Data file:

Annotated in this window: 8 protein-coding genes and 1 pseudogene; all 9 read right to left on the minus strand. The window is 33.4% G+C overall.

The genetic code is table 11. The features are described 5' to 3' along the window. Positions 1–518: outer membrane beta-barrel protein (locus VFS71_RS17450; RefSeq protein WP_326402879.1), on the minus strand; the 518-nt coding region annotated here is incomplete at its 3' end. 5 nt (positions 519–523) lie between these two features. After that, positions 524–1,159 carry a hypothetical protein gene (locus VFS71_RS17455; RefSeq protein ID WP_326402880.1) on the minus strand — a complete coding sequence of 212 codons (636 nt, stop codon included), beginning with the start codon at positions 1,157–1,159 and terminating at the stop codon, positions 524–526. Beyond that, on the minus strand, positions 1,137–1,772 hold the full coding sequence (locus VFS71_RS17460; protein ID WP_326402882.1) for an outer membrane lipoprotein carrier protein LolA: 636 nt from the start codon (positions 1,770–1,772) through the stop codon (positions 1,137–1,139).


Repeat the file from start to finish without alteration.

Annotated in this window: 8 protein-coding genes and 1 pseudogene; all 9 read right to left on the minus strand. The window is 33.4% G+C overall.

The genetic code is table 11. The features are described 5' to 3' along the window. Positions 1–518: outer membrane beta-barrel protein (locus VFS71_RS17450; RefSeq protein WP_326402879.1), on the minus strand; the 518-nt coding region annotated here is incomplete at its 3' end. 5 nt (positions 519–523) lie between these two features. After that, positions 524–1,159 carry a hypothetical protein gene (locus VFS71_RS17455; RefSeq protein ID WP_326402880.1) on the minus strand — a complete coding sequence of 212 codons (636 nt, stop codon included), beginning with the start codon at positions 1,157–1,159 and terminating at the stop codon, positions 524–526. Beyond that, on the minus strand, positions 1,137–1,772 hold the full coding sequence (locus VFS71_RS17460; protein ID WP_326402882.1) for an outer membrane lipoprotein carrier protein LolA: 636 nt from the start codon (positions 1,770–1,772) through the stop codon (positions 1,137–1,139).